Back in the early to mid 1970s, I built
a Sterling Cirrus sailplane kit. Shortly thereafter I bought my first radio control
system (a used 3-channel OS Digitron
set), and in a somewhat desperate attempt to fly an
RC glider, actually managed to crammed two of its huge servos, a huge
metal-cased receiver, and a NiCad airborne
battery pack (the only part that has not gotten smaller in the intervening 40 years) into the cockpit
Although the cockpit was very spacious, the balsa frame construction was way too
weak to support a radio system, but that didn't stop me... well, not right away
anyway. The ready-to-fly weight was probably three times the recommended 12
Although the Cirrus has a generous
87-5/16" wingspan, with it 25:1 aspect ratio, the root chord is only a little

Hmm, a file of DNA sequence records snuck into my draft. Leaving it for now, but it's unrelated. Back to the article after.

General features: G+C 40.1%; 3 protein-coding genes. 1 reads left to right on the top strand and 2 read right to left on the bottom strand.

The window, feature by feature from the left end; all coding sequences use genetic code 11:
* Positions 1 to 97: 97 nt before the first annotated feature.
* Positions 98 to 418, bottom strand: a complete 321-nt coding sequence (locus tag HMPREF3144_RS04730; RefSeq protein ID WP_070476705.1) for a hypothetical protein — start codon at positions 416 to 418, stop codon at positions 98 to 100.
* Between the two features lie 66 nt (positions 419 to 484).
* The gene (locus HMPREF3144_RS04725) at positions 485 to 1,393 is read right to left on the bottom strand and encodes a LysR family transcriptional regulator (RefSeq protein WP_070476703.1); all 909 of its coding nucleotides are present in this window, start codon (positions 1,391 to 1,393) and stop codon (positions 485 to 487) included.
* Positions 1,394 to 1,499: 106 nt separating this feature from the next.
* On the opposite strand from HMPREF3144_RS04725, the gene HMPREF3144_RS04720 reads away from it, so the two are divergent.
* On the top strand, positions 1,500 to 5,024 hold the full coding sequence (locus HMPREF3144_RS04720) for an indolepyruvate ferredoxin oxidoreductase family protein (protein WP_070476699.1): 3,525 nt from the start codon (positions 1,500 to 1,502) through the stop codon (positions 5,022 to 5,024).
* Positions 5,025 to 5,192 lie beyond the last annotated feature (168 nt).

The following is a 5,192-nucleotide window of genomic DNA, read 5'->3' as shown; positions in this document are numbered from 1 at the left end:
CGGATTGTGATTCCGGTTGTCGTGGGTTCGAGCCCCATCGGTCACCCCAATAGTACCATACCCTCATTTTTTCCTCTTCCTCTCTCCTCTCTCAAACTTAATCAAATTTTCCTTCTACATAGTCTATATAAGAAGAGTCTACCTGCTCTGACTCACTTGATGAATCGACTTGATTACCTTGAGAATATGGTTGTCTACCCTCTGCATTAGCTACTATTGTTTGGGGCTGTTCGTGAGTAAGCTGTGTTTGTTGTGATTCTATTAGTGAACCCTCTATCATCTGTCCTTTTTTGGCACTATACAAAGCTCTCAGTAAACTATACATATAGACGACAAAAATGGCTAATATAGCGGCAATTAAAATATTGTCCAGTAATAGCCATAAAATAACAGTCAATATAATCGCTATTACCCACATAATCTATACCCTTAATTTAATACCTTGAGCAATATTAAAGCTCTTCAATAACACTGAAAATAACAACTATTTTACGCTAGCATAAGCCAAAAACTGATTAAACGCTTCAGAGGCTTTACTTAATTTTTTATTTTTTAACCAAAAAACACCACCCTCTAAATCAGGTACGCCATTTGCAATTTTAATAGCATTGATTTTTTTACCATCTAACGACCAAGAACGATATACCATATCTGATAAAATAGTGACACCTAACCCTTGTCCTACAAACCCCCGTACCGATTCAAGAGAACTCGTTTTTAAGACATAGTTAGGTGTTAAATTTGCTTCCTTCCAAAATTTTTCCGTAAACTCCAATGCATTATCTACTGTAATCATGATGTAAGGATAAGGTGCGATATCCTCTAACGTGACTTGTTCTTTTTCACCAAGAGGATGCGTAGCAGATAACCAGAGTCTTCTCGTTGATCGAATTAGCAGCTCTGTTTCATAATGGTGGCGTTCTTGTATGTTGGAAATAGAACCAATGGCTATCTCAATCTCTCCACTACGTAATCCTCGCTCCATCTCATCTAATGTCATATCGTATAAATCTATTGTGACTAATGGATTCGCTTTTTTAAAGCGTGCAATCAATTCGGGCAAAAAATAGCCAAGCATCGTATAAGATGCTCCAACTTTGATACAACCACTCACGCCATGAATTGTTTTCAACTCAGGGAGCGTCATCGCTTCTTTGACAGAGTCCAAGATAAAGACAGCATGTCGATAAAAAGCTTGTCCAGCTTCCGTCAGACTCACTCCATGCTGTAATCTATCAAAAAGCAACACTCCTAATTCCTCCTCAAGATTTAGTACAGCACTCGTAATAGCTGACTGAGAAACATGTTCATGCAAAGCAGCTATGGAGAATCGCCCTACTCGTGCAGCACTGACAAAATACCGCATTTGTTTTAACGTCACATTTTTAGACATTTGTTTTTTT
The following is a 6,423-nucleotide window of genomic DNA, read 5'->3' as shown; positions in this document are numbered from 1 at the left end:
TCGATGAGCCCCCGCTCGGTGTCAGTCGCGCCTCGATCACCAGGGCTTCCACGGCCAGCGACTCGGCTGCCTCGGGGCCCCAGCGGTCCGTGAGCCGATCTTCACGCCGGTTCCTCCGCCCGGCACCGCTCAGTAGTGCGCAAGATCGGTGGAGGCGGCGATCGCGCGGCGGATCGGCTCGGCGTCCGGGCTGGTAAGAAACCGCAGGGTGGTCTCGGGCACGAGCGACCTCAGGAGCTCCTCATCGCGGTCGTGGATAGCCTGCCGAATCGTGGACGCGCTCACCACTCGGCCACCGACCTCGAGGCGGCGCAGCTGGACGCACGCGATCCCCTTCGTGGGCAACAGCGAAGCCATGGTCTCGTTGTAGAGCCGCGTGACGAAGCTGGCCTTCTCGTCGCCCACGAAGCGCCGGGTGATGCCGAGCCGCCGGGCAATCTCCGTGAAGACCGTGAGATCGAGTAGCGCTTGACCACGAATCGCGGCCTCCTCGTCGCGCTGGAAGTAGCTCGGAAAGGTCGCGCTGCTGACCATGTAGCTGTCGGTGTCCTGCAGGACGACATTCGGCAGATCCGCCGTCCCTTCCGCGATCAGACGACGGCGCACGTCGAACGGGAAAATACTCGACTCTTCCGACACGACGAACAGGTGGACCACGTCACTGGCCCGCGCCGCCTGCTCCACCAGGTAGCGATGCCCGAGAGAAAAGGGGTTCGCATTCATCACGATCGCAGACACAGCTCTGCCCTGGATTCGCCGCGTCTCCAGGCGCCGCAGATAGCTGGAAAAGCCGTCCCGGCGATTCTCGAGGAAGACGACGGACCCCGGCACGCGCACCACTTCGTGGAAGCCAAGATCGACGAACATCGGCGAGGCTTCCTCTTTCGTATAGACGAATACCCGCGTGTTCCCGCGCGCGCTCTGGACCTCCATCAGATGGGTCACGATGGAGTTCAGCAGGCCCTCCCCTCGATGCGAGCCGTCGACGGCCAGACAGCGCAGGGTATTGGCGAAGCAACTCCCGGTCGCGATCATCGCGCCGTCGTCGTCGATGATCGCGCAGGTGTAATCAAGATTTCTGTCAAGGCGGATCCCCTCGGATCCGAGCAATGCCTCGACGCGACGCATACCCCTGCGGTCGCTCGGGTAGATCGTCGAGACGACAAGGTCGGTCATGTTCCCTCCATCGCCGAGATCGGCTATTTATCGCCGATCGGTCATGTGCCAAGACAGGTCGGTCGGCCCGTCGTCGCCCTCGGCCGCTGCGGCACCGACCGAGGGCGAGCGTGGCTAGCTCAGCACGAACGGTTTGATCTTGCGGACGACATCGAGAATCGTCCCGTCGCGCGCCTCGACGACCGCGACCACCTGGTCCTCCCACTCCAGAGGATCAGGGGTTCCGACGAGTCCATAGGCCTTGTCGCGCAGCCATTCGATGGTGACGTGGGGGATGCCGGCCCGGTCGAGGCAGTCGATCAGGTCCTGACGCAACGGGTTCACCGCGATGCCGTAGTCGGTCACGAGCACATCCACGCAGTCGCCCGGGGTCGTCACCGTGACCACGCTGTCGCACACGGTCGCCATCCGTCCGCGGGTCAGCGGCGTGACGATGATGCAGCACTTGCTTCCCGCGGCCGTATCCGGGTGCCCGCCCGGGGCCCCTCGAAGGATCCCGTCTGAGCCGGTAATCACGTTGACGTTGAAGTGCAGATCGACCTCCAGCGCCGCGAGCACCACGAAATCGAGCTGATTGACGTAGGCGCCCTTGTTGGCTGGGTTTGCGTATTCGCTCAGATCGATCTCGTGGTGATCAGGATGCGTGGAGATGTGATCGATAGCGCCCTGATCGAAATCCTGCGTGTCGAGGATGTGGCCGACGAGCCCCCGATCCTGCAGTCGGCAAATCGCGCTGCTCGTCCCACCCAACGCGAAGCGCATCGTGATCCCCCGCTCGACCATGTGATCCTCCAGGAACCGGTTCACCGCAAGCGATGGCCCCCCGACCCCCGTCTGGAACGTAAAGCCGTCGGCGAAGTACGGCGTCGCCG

over 4" and the wingtip chord is around 1". Even with vertical sheer webbing
between the upper and lower main spars, the wing was far too weak for so much
weight. After much work covering the undercambered
airfoil and compound curves around the fuselage with Japanese tissue and
brushing on a few coats of clear dope, it was finally
ready to fly.
The first couple "flights" consisted of tossing the Sterling Cirrus off a little
ridge about 3 feet high, at Klinkin's Field, in Mayo, Maryland. The flimsy wings
flexed up into an extreme curve - it's amazing that they didn't break. The landings
were in soft, long grass, so the craft survived. That was all well and good, but
it was not exactly satisfying flying. Somehow, I talked my father, who was skinny
an no athlete, into running with a tow line in an attempt to get it aloft.
Between the two of us, the Cirrus was rendered unusable after about an hour. Oh
well, live and learn (or don't learn).
May 12, 2021 Update: At long last I managed to get a nice Sterling Cirrus Sailplane kit on
an eBay auction at a reasonable price! All the photos shown here are from my kit.
Posted May 8, 2019